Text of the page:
21. Isotopes & Atomic Weight • Because of the existence of isotopes, the mass of a collection of atoms has an average value. • 6Li = 7.5% abundant and 7Li = 92.5% • Atomic weight of Li = ______________ • 28Si = 92.23%, 29Si = 4.67%, 30Si = 3.10% • Atomic weight of Si = ______________

  22. Counting Atoms Mg burns in air (O2) to produce white magnesium oxide, MgO. How can we figure out how much oxide is produced from a given mass of Mg?

  23. Counting Atoms Chemistry is a quantitative science—we need a “counting unit.” MOLE 1 mole is the amount of substance that contains as many particles (atoms, molecules) as C atoms in 12.0 g of 12C.

  24. Particles in a Mole Avogadro’s Number Amedeo Avogadro 1776-1856 6.02214199 x 1023 There is Avogadro’s number of particles in a mole of any substance.

  25. Molar Mass 1 mol of 12C = 12.00 g of C = 6.022 x 1023 atoms of C 12.00 g of 12C is its MOLAR MASS Taking into account all of the isotopes of C, the molar mass of C is 12.011 g/mol

  26. One-mole Amounts

  27. PROBLEM: What amount of Mg is represented by 0.200 g? How many atoms? Mg has a molar mass of 24.3050 g/mol. How many atoms in this piece of Mg? = 4.95 x 1021 atoms Mg

  28. Periodic Table • Dmitri Mendeleev developed the modern periodic table. Argued that element properties are periodic functions of their “atomic weights”. • We now know that element properties are periodic functions of their ATOMIC NUMBERS.

  29. Periods in the Periodic Table

  30. Regions of the Periodic Table

  31. Element Abundance C O Al Si Fe http://www.webelements.com/webelements/elements/text/Si/geol.html

  32. Hydrogen Shuttle main engines use H2 and O2 What was the cause of the Hindenburg fire while landing in New Jersey in May 1939 ?

  33. Group 1A: Alkali Metals What are the characteristic properties of a metal ? Reaction of potassium + H2O Cutting sodium metal Solids at room temperature, react with water

  34. Group 2A: Alkaline Earth Metals Magnesium Magnesium oxide Occur naturally only in compounds,except for Be they also react with water. Mg and Ca are the most abundant

  35. Calcium Carbonate—Limestone Champagne cave carved into chalk in France The Appian Way, Italy

  36. Group 3A: B,Al, Ga, In, Tl Aluminum, the most abundant metal in the earth’s crust Boron halides BF3 & BI3

  37. Gems & Minerals What determines the colors of precious stones ? • Sapphire: Al2O3 with Fe3+ or Ti3+ impurity gives blue whereas V3+ gives violet. • Ruby: Al2O3 with Cr3+ impurity

  38. Colors of Transition Metal Compounds Nickel Cobalt Copper Zinc Iron

  39. Relative Densities of the Elements

  40. Transition Elements They are all metals, Ag, Au and Pt are the less reactive Structural materials, paints, catalytic converters, batteries They play important biological roles, e.g., Fe. Lanthanides and actinides Iron in air gives iron(III) oxide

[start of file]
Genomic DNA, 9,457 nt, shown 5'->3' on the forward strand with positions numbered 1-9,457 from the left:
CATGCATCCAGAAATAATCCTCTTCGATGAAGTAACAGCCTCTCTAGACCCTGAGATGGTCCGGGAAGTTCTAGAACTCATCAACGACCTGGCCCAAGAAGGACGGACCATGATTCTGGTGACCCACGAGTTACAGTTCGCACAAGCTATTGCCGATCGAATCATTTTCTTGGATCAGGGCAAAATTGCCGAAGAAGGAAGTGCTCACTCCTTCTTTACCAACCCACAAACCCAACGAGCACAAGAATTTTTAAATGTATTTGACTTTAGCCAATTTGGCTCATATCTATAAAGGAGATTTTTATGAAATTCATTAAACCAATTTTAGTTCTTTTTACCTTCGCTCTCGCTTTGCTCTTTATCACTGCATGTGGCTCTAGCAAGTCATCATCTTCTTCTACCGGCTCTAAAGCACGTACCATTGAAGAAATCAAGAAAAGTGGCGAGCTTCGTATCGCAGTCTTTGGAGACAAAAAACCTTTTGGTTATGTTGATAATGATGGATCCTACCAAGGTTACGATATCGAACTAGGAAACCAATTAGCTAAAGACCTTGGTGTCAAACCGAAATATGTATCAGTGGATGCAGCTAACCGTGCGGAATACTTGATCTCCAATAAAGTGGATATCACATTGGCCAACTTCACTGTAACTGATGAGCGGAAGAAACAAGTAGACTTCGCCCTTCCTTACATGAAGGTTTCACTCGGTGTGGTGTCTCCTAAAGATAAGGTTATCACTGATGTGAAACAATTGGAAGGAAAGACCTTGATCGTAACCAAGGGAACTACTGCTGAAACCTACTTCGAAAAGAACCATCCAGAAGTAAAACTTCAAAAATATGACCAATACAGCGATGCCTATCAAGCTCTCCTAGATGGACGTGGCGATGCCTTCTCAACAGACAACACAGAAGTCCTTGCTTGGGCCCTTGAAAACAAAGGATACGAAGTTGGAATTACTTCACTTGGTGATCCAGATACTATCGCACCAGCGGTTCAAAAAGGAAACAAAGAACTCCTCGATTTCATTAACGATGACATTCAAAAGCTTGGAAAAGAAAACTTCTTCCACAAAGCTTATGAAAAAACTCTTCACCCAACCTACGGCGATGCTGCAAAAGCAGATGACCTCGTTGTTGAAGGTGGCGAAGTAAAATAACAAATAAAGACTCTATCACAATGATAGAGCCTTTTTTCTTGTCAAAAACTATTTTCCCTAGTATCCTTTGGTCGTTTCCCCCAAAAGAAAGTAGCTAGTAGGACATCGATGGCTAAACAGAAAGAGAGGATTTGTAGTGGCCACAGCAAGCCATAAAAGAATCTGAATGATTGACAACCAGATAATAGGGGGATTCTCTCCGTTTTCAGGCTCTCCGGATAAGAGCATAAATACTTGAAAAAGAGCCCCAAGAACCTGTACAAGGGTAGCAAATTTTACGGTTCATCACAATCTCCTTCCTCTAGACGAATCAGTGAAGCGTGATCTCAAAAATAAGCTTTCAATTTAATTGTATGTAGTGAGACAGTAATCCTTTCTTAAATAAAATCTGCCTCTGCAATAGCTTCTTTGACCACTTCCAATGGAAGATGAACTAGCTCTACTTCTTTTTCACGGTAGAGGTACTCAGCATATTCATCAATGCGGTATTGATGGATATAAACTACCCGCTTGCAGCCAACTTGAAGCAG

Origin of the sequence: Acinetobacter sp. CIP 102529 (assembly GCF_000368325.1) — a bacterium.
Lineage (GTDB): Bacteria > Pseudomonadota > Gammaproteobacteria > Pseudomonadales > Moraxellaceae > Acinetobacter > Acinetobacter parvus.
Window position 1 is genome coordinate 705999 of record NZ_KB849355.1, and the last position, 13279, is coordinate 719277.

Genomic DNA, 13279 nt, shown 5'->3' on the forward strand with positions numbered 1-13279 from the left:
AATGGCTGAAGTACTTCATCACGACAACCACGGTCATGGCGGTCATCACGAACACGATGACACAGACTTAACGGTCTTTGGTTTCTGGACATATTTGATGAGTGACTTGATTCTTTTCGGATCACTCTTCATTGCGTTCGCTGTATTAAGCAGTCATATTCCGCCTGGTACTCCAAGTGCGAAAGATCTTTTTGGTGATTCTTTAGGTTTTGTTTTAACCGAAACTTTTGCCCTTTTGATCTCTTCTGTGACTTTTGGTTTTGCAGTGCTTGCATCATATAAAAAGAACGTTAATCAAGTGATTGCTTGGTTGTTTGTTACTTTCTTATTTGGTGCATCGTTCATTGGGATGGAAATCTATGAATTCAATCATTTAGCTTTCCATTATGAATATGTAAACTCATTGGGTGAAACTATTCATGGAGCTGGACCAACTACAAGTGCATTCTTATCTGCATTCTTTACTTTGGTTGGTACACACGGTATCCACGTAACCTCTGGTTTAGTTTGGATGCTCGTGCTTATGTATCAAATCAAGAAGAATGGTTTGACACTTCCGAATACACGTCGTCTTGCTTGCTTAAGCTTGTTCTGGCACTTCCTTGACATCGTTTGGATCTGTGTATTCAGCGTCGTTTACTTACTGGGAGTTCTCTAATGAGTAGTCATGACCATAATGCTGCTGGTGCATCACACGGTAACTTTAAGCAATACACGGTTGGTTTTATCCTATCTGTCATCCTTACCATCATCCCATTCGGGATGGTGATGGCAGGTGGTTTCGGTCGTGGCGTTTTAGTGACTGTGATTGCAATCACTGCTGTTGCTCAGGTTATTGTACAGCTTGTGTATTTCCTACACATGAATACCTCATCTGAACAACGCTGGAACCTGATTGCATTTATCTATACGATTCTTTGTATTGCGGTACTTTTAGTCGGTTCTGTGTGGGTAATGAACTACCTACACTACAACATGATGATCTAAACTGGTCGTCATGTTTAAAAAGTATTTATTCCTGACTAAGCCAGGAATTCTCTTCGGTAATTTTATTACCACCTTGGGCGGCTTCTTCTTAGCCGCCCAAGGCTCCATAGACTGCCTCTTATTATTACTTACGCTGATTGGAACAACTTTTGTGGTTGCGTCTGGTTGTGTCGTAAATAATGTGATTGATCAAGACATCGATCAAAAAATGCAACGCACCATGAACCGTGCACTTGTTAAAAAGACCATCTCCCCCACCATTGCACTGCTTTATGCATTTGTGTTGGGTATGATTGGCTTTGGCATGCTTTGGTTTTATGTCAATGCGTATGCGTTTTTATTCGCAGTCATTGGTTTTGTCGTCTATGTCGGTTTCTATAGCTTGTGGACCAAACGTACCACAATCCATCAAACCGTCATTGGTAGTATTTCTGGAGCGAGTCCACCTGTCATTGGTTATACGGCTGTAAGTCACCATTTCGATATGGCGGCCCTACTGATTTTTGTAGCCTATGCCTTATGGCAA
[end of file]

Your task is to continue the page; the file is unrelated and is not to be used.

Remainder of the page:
41. Glenn Seaborg(1912-1999 ) • Discovered 8 new elements. • Only living person for whom an element was named. What is a synchrotron ? How does it work?

  42. Group 4A: C, Si, Ge, Sn, Pb Quartz, SiO2 Diamond

  43. Allotropes: distinct forms of nonmetals, also called allomorphic forms Diamond Graphite — layer structure of carbon atoms reflects physical properties. “Buckyballs” C60:buckminsterfullerene

  44. Group 5A: N, P, As, Sb, Bi How does nature break atmospheric N2 and transform it into compounds such as chlorophyll, proteins and DNA ? White and red phosphorus Ammonia, NH3

  45. Phosphorus • Phosphorus is essential to life, important constituent of bones and teeth, first isolated by Brandt from urine, 1669. Both white and red P ignite spontaneously in air to form P4O10, which then transforms into H3PO4

  46. Group 6A: O, S, Se, Te, Po What allotropes of oxygen do you know ? What is sulfuric acid most commonly used for ? Sulfuric acid dripping from snot-tite in cave in Mexico Sulfur from a volcano

  47. Group 7A:halogensF, Cl, Br, I, At salt

  48. XeOF4 Group 8A: He, Ne, Ar, Kr, Xe, Rn Gases at room temperature Until 1962 they were considered chemically unreactive • Lighter than air balloons • “Neon” signs

  49. Summary • Historical experiments that motivated the development of the modern view of matter (Thompson, Rutherford, M. Curie). • Description of elementary particles (electrons, protons, neutrons). • Isotopes, Atomic number (Z), Mass number (A), Atomic Weight. • Molar mass, Avogadro’s number. • Periodic Table, groups, periods, metals, metalloids, nonmetals, halogens, noble gases, transition elements.